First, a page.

The Catholic Orangemen of Togo
I have been obliged to self-publish my new book, The Catholic Orangemen of Togo (and Other Conflicts I Have Known), because legal threats from mercenary commander Tim Spicer scared off my publisher: http://www.craigmurray.org.uk/Schillings.pdf.
I have accordingly decided to make it available free online from 12 January 2009 as a PDF hosted on over a hundred different websites, in almost thirty different jurisdictions. I have, however, had physical books printed for those who wish (and purchased carbon offset). I hope to get copies into bookstores shortly, though this is difficult. It is available from Amazon.co.uk for just £12.49.
Update: the book was previously offered here for sale, but all copies have now gone.
The Catholic Orangemen of Togo and Other Conflicts I Have Known
The book is an autobiographical prequel to Murder in Samarkand and covers the period 1998 to 2002. It exposes the links between blood diamonds, crime and British mercenary involvement in Africa. it argues that the disregard Tony Blair showed for both British and international law in dealing with Sierra Leone prefigured the disaster of Iraq. It also covers my role in the dawn of democracy in Ghana.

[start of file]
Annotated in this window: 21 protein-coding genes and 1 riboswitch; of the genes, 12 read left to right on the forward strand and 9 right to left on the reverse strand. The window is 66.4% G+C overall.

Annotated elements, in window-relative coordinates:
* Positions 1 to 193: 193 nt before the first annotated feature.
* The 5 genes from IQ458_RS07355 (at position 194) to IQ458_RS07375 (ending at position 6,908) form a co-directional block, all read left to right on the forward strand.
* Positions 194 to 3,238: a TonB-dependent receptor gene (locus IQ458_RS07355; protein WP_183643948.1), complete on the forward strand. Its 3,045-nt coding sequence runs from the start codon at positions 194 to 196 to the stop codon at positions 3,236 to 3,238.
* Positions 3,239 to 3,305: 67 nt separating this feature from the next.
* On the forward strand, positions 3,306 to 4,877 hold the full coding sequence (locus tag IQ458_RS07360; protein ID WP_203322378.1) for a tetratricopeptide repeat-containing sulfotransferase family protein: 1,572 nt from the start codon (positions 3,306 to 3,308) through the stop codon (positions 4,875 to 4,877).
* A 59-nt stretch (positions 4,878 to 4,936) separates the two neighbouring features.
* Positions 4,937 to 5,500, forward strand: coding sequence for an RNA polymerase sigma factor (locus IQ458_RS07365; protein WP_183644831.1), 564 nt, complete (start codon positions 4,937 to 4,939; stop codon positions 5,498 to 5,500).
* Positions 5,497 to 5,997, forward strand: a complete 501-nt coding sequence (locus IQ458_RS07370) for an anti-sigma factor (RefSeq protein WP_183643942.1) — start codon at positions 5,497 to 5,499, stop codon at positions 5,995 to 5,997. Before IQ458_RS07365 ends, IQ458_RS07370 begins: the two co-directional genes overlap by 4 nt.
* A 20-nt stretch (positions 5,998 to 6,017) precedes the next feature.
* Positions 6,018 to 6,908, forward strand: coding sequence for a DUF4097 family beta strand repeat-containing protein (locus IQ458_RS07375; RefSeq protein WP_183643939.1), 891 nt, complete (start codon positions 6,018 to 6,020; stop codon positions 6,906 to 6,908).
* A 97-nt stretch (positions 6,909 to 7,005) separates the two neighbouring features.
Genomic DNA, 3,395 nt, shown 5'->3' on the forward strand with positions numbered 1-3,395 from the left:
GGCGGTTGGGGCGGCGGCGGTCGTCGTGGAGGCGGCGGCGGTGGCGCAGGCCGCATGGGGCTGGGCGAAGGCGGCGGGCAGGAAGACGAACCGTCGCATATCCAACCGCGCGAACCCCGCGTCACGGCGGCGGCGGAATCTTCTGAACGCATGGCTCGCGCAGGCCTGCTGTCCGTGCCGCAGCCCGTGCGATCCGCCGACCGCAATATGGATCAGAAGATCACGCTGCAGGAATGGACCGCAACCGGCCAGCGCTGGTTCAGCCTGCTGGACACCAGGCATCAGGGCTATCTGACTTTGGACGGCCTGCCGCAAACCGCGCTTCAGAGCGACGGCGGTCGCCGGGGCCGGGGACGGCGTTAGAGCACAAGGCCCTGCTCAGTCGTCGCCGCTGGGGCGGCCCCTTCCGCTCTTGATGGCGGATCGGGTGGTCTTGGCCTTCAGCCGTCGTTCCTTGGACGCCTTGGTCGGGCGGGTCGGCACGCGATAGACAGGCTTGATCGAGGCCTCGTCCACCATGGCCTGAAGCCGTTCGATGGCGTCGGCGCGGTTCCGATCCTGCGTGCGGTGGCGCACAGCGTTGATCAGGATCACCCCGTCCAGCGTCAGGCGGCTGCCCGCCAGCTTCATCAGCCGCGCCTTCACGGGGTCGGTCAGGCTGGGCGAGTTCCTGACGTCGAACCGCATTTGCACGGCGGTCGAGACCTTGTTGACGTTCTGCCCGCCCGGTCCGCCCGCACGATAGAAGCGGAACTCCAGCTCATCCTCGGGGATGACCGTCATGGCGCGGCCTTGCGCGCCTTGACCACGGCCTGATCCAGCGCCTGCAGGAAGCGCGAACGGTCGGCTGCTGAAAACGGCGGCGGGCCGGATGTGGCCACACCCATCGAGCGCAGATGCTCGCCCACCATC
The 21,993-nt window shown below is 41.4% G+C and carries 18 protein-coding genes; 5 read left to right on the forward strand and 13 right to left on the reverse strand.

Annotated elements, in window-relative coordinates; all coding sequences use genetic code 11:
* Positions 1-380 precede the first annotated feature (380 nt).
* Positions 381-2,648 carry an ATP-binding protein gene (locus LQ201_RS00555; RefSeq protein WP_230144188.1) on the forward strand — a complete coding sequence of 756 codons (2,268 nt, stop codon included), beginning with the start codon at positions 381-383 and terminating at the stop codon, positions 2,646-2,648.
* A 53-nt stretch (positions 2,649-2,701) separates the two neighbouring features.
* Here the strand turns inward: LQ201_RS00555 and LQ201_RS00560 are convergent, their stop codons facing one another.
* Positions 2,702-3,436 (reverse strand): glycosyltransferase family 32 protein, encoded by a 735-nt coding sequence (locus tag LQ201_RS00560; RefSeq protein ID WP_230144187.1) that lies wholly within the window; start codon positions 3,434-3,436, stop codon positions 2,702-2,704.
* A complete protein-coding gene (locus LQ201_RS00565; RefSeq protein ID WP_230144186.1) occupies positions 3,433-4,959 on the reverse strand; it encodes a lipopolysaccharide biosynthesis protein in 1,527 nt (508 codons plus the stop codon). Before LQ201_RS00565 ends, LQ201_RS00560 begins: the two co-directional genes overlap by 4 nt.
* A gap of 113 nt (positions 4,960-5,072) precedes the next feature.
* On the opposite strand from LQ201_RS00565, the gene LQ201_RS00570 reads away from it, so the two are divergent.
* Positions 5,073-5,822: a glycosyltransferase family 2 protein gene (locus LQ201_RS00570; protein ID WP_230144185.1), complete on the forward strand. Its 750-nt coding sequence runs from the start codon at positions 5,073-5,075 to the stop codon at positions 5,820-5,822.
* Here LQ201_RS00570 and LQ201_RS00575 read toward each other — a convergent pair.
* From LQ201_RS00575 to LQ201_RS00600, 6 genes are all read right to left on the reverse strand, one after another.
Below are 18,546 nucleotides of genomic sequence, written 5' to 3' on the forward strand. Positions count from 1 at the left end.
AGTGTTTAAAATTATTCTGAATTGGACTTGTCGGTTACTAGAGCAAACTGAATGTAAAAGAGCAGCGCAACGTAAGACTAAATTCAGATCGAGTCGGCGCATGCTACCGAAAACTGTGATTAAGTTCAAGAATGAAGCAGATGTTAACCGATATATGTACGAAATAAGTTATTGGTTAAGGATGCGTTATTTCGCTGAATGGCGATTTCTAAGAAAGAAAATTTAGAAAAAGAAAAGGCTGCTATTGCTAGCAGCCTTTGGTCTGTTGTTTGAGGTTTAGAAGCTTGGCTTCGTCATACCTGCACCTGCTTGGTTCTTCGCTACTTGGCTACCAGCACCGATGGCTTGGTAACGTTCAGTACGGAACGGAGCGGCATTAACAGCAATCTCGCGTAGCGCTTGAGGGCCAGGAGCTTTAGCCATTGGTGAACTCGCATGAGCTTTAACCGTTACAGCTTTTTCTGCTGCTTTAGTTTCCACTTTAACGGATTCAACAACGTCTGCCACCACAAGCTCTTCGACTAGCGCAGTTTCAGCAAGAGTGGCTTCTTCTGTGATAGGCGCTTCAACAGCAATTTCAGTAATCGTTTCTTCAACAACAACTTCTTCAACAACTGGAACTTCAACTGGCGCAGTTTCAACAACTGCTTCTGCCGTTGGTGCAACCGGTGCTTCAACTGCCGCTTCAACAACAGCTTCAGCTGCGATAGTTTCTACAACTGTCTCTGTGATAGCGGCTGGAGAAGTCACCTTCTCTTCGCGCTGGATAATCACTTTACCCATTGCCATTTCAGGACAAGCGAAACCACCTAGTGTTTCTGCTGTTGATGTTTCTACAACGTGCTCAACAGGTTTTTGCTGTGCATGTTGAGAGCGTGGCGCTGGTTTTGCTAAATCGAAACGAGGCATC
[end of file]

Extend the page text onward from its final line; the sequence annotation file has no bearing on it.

More importantly, it is intended in an entertaining way to present questions of African development, drawing on thirty year’s practical experience. I am deeply critical of current fashionable doctrines in the field of overseas aid. I hope it will inform and entertain as Murder in Samarkand did, but on a different set of issues. Here is the blurb from the book:
Craig Murray’s adventures in Africa from 1997 to 2001 are a rolliciking good read. He exposes for the first time the full truth about the “Arms to Africa” affair which was the first major scandal of the Blair Years. He lays bare the sordid facts about British mercenary involvement in Africa and its motives. This is at heart an extraordinary account of Craig Murray’s work in negotiating peace with the murderous rebels of Sierra Leone, and in acting as the midwife of Ghanaian democracy. Clearly his efforts were not only difficult but at times very dangerous indeed. Yet the story is told with great humour. Not only do we meet Charles Taylor, Olusegun Obasanjo, Jerry Rawlings and Foday Sankoh, but there are unexpected encounters with others including Roger Moore, Jamie Theakston and Bobby Charlton! Above all this book is about Africa. Craig Murray eschews the banal remedies of the left and right to share with us the deep knowledge and understanding that comes over 30 years working in or with Africa. Gems of wisdom and observation scatter the book, as does a deep sense of moral outrage at the consequences of centuries of European involvement: even though he explains that much of it was well-intentioned but disastrous.